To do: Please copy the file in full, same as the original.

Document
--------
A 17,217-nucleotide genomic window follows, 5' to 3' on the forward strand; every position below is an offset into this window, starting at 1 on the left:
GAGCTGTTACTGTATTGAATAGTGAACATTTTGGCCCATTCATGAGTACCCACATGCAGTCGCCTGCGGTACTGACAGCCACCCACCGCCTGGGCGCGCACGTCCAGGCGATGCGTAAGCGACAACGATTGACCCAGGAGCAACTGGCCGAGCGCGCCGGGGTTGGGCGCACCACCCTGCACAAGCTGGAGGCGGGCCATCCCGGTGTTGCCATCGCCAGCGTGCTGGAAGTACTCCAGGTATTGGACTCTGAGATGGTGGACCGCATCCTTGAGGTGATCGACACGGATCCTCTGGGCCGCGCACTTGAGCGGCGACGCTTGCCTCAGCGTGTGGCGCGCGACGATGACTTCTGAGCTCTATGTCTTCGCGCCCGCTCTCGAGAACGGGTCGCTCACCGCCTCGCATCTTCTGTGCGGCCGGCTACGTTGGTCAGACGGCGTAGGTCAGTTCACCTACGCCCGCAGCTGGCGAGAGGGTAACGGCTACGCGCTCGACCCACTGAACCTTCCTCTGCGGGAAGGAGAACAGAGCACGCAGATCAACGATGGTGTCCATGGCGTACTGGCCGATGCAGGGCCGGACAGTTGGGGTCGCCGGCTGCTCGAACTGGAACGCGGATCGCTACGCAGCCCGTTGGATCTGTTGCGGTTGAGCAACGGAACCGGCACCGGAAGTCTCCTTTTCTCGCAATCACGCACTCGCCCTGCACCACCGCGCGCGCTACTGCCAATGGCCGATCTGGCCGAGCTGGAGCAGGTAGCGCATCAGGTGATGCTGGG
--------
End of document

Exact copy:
A 17,217-nucleotide genomic window follows, 5' to 3' on the forward strand; every position below is an offset into this window, starting at 1 on the left:
GAGCTGTTACTGTATTGAATAGTGAACATTTTGGCCCATTCATGAGTACCCACATGCAGTCGCCTGCGGTACTGACAGCCACCCACCGCCTGGGCGCGCACGTCCAGGCGATGCGTAAGCGACAACGATTGACCCAGGAGCAACTGGCCGAGCGCGCCGGGGTTGGGCGCACCACCCTGCACAAGCTGGAGGCGGGCCATCCCGGTGTTGCCATCGCCAGCGTGCTGGAAGTACTCCAGGTATTGGACTCTGAGATGGTGGACCGCATCCTTGAGGTGATCGACACGGATCCTCTGGGCCGCGCACTTGAGCGGCGACGCTTGCCTCAGCGTGTGGCGCGCGACGATGACTTCTGAGCTCTATGTCTTCGCGCCCGCTCTCGAGAACGGGTCGCTCACCGCCTCGCATCTTCTGTGCGGCCGGCTACGTTGGTCAGACGGCGTAGGTCAGTTCACCTACGCCCGCAGCTGGCGAGAGGGTAACGGCTACGCGCTCGACCCACTGAACCTTCCTCTGCGGGAAGGAGAACAGAGCACGCAGATCAACGATGGTGTCCATGGCGTACTGGCCGATGCAGGGCCGGACAGTTGGGGTCGCCGGCTGCTCGAACTGGAACGCGGATCGCTACGCAGCCCGTTGGATCTGTTGCGGTTGAGCAACGGAACCGGCACCGGAAGTCTCCTTTTCTCGCAATCACGCACTCGCCCTGCACCACCGCGCGCGCTACTGCCAATGGCCGATCTGGCCGAGCTGGAGCAGGTAGCGCATCAGGTGATGCTGGG